It’s so much easier and quicker to watch the movie than read the book I land up watching the film version of many books I have wanted to read. I enjoyed Captain Corelli’s Mandolin, the movie. I knew nothing of the German massacre of the Italian troops, or the Italian occupation of Greece (It’s been decades since A level history!) so I spent an enjoyable half hour on the net afterwards filling in my historical gaps.
The novel sounds really interesting. I love polyphonic novels, likeSound and Fury and piecing together a complete picture from the fragments of things people say, a bit like listening to gossip. I look forward to reading it. Here’s a tantalizing review.
The different sounds of the mandolin
John Mullan on the ironies imbued in the polyphonic voices of Captain Corelli’s Mandolin by Louis de Bernières
On the feast day of St Gerasimos, patron saint of the Greek island of Cephalonia, the mummified remains of the holy man are paraded and the islanders become “outlandishly drunk”. (The first detail from Louis de Bernières’s Captain Corelli’s Mandolin is confirmed by the Greek tourist board; the latter is the novelist’s embellishment.) In the novel, troupes from different towns loudly strike up rival songs, some fishermen from Panago-poula miraculously managing, over the chatter of the crowd and the crashing of a cannon, to weave “a harmony intricate and polyphonic”. “The brotherhood of the sea,” declares the narrator, in imitation of the fishermen’s bibulous self-congratulation, has produced “conclusive proof of their metaphysical unity”.
It is also comically analogous to the novel’s narrative method. Its 73 short chapters move rapidly between different characters, historical as well as invented. Dr Iannis, his daughter Pelagia, and Captain Corelli, the Italian soldier billeted in their house during the wartime occupation, may be the central characters, but we hear many different narrative voices, some first-person and some third-person. The former include a chapter of dramatic monologue given to Mussolini, posing in front of a mirror; the interior monologues of Pelagia; and Mandras, the fisherman who is courting her; and chapters headed “L’Omosessuale”, narrated by the secretly homosexual Italian soldier, Carloi Guercio. “Thank God no one reads my mind,” says Pelagia silently, as she reviews her own “sluttish thoughts”. But we do.
Different voices find many forms. There are letters; there are political diatribes; there are speeches and sermons. Equally, the chapters of third-person narrative reflect many different viewpoints. Most often we see events through the eyes of Iannis, or Pelagia, or Corelli, but free indirect style gives us the thoughts of many others, from Mina, the mad girl who is to be “cured” by Saint Gerasimos, to Lieutenant Weber, the “good Nazi”, confused by the habits of his Italian allies. The collection of narratives is made to enact an understanding of human variety.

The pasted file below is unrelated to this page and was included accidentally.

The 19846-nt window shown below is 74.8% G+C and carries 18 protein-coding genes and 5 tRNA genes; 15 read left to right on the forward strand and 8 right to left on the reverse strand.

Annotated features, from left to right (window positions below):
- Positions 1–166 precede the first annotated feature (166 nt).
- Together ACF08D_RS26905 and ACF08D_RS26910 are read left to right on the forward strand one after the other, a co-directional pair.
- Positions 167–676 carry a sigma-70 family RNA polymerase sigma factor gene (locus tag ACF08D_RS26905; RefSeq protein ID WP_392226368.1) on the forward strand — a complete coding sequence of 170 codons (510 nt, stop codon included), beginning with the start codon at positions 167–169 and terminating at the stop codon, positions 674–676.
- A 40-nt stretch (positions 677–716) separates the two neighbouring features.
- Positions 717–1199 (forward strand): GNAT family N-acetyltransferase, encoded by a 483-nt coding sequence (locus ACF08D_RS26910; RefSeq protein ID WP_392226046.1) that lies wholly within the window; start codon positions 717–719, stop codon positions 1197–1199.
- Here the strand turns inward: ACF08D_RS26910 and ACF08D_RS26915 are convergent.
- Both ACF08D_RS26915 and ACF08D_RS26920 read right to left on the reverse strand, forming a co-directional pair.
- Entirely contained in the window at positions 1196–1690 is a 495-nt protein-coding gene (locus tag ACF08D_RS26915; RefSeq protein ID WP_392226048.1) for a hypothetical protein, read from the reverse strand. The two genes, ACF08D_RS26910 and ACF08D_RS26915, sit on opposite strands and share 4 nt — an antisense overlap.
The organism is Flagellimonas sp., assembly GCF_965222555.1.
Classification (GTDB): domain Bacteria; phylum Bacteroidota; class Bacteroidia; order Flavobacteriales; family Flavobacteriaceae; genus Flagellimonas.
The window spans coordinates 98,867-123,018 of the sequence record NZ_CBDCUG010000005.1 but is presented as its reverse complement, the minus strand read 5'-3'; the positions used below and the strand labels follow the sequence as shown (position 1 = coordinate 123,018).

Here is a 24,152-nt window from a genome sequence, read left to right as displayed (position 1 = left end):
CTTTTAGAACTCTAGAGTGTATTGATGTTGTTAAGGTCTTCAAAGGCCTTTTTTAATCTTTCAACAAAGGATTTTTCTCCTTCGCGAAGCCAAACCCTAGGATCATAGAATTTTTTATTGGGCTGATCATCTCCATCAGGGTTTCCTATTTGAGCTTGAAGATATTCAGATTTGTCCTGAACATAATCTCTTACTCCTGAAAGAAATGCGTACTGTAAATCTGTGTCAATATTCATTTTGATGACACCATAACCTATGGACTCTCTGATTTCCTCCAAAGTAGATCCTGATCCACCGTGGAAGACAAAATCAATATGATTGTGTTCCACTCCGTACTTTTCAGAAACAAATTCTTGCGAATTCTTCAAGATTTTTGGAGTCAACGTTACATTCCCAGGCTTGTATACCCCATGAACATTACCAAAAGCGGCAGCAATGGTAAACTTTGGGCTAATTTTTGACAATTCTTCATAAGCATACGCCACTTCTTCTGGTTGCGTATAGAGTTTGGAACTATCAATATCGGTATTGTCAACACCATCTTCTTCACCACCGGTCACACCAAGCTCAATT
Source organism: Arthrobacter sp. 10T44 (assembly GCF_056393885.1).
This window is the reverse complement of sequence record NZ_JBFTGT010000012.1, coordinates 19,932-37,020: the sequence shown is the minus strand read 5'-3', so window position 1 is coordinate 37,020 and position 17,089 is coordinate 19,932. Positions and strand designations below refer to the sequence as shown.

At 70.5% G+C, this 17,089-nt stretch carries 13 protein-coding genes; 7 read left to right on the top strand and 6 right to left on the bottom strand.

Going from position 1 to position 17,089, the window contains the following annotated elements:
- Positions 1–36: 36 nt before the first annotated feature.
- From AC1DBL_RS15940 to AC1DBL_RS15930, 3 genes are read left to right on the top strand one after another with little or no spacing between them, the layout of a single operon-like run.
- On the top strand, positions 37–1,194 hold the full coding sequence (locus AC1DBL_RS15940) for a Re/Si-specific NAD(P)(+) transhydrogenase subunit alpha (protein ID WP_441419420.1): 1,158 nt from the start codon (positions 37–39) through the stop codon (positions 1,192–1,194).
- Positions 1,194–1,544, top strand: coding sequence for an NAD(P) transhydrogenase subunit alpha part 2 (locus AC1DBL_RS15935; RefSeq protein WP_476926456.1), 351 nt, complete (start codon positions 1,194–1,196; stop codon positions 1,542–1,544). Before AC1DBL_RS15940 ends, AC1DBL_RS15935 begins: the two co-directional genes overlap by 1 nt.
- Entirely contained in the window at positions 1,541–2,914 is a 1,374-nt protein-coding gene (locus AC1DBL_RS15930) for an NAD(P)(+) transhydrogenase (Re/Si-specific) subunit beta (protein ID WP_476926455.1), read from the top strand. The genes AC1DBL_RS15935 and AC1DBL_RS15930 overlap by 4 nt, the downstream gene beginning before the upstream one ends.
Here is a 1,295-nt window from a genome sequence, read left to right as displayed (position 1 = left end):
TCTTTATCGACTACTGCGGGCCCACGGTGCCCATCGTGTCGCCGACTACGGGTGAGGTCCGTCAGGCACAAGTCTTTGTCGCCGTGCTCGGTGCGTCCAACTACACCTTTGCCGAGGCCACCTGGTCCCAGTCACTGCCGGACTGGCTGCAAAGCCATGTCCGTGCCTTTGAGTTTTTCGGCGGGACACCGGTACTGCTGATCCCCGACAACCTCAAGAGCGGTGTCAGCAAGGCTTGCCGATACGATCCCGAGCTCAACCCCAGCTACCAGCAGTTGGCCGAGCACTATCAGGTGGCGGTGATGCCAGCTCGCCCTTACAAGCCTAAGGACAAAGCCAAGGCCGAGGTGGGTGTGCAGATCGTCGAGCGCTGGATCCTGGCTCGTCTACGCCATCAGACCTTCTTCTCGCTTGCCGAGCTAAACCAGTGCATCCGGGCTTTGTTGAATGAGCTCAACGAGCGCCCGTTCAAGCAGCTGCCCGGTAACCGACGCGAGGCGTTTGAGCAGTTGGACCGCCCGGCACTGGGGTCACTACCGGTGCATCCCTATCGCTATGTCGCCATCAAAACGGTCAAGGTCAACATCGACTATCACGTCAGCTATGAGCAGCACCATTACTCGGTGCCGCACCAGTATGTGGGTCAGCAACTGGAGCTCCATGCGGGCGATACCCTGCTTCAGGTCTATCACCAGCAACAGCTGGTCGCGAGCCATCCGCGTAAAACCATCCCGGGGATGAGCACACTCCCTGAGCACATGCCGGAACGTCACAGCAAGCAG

It is a novel not just of different narrative voices and points of view, but also of different languages. It uses fragments of Italian, French, German (and transliterated Greek), but mostly it has to represent the different languages, and the mutual misunderstandings, of the characters in a language that none of them are using: English. (Though if Iannis and his daughter were not fluent in Italian, a language for which the doctor has always had an inflated regard, and therefore able to have all their disputes with Corelli, the novel would not have been possible.) Incomprehension is invariably comical. An Eton-educated British agent is introduced to Iannis and made to speak a Chaucerian English that is the novel’s equivalent of the classical Greek he employs. “Sire, of youre gentillesse, by the leve of yow wol I speke in pryvetee of certeyn thyng,” is his opening gambit. “What?” replies the bewildered doctor, speaking in a fluent, colloquial English which is the novel’s equivalent of modern Greek. When he and the Englishman agree to converse in English, Iannis’s speech becomes broken and ungrammatical: “You accent terrible-terrible. Not to talk, understand?”
The book’s ebullient varieties of speech and narrative make it tempting to call it a “polyphonic novel”. The term was invented by the Russian literary theorist Mikhail Bakhtin in the 1920s to describe Dostoevsky’s fiction. Bakhtin praised Dostoevsky for rendering “a plurality of unmerged voices and consciousnesses”. He had in mind the novelist’s willingness to allow his characters’ words and attitudes to predominate over any authorial insights. (Would Captain Corelli’s Mandolin always qualify by this test? De Bernières’s novel includes passages where a narrator tells us things -such as future events – that none of his characters can know.) Bakhtin initially claimed that Dostoevsky had originated “a fundamentally new novelistic genre”, before later deciding that he had instead perfected what had always been a subversive inclination of most interesting fiction.
Bakhtin valued “polyphony” because it seemed a rebellion against the narrative habits of 19th-century fiction (and implicitly the strictures of the socialist realism being recommended in the Soviet Union). Now it hardly seems revolutionary. Indeed, the opening of a single novel to multiple narrators and viewpoints has become relatively common in recent fiction, and “polyphonic” has become a frequent description. The literary novel that narrates in the singular, reliable “voice” of its author (which Bakhtin would have called “monologic”) is nowadays a much rarer thing. Some, like David Lodge, have argued that this reflects the contemporary novel’s lack of trust in its ability to understand the world. Yet the success of De Bernières’s novel is to find in narrative variety not confusion, but comedy and consolation.